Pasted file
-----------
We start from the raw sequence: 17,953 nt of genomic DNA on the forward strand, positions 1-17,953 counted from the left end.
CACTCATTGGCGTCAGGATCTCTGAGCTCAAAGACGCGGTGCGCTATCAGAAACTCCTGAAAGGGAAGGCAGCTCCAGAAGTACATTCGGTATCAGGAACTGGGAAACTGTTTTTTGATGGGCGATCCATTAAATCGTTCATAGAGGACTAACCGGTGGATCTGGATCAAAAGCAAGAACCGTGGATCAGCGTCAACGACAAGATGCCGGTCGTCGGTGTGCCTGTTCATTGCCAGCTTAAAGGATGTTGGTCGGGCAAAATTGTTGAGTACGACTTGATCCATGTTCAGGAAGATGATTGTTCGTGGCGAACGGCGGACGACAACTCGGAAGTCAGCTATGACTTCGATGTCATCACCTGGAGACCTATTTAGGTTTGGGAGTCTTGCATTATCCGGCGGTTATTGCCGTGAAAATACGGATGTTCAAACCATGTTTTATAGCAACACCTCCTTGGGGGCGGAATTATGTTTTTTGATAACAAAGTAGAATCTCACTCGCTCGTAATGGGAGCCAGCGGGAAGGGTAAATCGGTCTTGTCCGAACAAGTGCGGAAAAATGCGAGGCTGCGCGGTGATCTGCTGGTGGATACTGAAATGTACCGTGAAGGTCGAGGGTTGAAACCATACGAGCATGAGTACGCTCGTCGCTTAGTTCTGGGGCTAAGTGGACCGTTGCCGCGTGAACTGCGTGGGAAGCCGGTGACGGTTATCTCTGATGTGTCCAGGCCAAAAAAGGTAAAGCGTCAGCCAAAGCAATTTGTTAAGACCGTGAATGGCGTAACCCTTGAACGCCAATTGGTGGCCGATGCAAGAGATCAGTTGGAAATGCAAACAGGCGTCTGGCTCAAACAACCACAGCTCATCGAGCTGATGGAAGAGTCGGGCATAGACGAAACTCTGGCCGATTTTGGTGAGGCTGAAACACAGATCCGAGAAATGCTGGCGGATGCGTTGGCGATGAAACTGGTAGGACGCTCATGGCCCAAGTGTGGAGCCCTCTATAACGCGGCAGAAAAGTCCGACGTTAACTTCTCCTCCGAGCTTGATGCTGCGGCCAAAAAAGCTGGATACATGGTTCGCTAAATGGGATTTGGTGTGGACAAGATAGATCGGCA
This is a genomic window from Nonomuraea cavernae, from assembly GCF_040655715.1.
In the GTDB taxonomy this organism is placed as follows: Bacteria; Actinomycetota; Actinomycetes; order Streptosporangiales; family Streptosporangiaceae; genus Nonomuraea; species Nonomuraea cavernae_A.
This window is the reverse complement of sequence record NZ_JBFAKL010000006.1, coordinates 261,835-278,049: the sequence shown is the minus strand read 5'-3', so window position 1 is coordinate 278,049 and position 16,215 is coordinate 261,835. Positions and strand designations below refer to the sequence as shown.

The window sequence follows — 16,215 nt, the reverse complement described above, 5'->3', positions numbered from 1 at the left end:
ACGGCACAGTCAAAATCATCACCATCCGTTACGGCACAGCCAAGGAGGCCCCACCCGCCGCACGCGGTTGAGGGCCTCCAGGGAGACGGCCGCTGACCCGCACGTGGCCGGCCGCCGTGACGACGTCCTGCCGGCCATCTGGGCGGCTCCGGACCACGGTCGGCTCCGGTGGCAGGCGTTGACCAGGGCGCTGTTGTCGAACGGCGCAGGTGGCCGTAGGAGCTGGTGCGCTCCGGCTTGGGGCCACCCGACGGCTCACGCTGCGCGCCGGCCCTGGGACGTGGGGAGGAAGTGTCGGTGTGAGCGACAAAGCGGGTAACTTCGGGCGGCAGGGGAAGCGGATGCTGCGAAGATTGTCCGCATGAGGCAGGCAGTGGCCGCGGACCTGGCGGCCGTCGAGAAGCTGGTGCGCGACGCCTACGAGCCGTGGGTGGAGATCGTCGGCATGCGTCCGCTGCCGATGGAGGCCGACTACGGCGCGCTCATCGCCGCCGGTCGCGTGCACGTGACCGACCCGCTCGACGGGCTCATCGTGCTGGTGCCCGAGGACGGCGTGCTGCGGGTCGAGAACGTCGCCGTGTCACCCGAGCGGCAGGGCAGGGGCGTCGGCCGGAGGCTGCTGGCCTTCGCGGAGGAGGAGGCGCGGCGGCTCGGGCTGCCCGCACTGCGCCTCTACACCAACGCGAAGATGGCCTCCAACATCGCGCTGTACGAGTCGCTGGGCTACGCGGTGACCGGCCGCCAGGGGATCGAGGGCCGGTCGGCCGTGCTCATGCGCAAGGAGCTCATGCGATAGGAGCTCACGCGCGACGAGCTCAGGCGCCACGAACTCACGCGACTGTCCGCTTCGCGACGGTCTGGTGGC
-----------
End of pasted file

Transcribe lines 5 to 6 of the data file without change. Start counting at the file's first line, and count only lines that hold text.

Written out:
This window is the reverse complement of sequence record NZ_JBFAKL010000006.1, coordinates 261,835-278,049: the sequence shown is the minus strand read 5'-3', so window position 1 is coordinate 278,049 and position 16,215 is coordinate 261,835. Positions and strand designations below refer to the sequence as shown.

The window sequence follows — 16,215 nt, the reverse complement described above, 5'->3', positions numbered from 1 at the left end: